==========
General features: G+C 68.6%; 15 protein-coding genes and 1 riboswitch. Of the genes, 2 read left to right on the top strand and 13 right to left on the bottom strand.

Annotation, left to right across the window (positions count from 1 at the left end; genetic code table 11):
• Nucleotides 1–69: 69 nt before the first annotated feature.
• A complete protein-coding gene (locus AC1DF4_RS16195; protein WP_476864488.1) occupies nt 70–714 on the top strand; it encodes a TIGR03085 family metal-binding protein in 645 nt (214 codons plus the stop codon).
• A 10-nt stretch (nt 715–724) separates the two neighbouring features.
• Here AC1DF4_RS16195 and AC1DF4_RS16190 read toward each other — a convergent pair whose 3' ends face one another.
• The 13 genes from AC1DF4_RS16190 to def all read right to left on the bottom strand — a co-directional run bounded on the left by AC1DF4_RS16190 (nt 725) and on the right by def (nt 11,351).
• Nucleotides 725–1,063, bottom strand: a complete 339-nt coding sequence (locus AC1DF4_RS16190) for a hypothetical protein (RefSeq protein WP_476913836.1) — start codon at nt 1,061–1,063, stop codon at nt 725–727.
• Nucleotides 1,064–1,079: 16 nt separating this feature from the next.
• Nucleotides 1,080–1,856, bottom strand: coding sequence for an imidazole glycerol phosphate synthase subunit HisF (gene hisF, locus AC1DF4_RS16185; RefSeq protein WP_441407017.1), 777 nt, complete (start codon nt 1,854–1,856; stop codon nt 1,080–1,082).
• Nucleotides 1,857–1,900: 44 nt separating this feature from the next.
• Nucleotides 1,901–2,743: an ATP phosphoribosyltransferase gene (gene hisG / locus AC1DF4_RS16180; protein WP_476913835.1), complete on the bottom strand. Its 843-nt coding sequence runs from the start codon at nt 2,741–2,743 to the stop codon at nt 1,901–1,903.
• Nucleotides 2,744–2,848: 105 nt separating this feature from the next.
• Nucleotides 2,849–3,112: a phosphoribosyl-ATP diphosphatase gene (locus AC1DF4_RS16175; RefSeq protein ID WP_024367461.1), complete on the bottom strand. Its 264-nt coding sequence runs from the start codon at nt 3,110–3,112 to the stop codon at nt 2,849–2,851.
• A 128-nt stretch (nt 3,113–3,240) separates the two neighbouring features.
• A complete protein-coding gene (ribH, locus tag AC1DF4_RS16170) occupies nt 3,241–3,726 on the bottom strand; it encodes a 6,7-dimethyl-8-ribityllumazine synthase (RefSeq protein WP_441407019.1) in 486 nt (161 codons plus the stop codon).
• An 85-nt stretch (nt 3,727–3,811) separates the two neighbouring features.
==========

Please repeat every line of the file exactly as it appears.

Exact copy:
General features: G+C 68.6%; 15 protein-coding genes and 1 riboswitch. Of the genes, 2 read left to right on the top strand and 13 right to left on the bottom strand.

Annotation, left to right across the window (positions count from 1 at the left end; genetic code table 11):
• Nucleotides 1–69: 69 nt before the first annotated feature.
• A complete protein-coding gene (locus AC1DF4_RS16195; protein WP_476864488.1) occupies nt 70–714 on the top strand; it encodes a TIGR03085 family metal-binding protein in 645 nt (214 codons plus the stop codon).
• A 10-nt stretch (nt 715–724) separates the two neighbouring features.
• Here AC1DF4_RS16195 and AC1DF4_RS16190 read toward each other — a convergent pair whose 3' ends face one another.
• The 13 genes from AC1DF4_RS16190 to def all read right to left on the bottom strand — a co-directional run bounded on the left by AC1DF4_RS16190 (nt 725) and on the right by def (nt 11,351).
• Nucleotides 725–1,063, bottom strand: a complete 339-nt coding sequence (locus AC1DF4_RS16190) for a hypothetical protein (RefSeq protein WP_476913836.1) — start codon at nt 1,061–1,063, stop codon at nt 725–727.
• Nucleotides 1,064–1,079: 16 nt separating this feature from the next.
• Nucleotides 1,080–1,856, bottom strand: coding sequence for an imidazole glycerol phosphate synthase subunit HisF (gene hisF, locus AC1DF4_RS16185; RefSeq protein WP_441407017.1), 777 nt, complete (start codon nt 1,854–1,856; stop codon nt 1,080–1,082).
• Nucleotides 1,857–1,900: 44 nt separating this feature from the next.
• Nucleotides 1,901–2,743: an ATP phosphoribosyltransferase gene (gene hisG / locus AC1DF4_RS16180; protein WP_476913835.1), complete on the bottom strand. Its 843-nt coding sequence runs from the start codon at nt 2,741–2,743 to the stop codon at nt 1,901–1,903.
• Nucleotides 2,744–2,848: 105 nt separating this feature from the next.
• Nucleotides 2,849–3,112: a phosphoribosyl-ATP diphosphatase gene (locus AC1DF4_RS16175; RefSeq protein ID WP_024367461.1), complete on the bottom strand. Its 264-nt coding sequence runs from the start codon at nt 3,110–3,112 to the stop codon at nt 2,849–2,851.
• A 128-nt stretch (nt 3,113–3,240) separates the two neighbouring features.
• A complete protein-coding gene (ribH, locus tag AC1DF4_RS16170) occupies nt 3,241–3,726 on the bottom strand; it encodes a 6,7-dimethyl-8-ribityllumazine synthase (RefSeq protein WP_441407019.1) in 486 nt (161 codons plus the stop codon).
• An 85-nt stretch (nt 3,727–3,811) separates the two neighbouring features.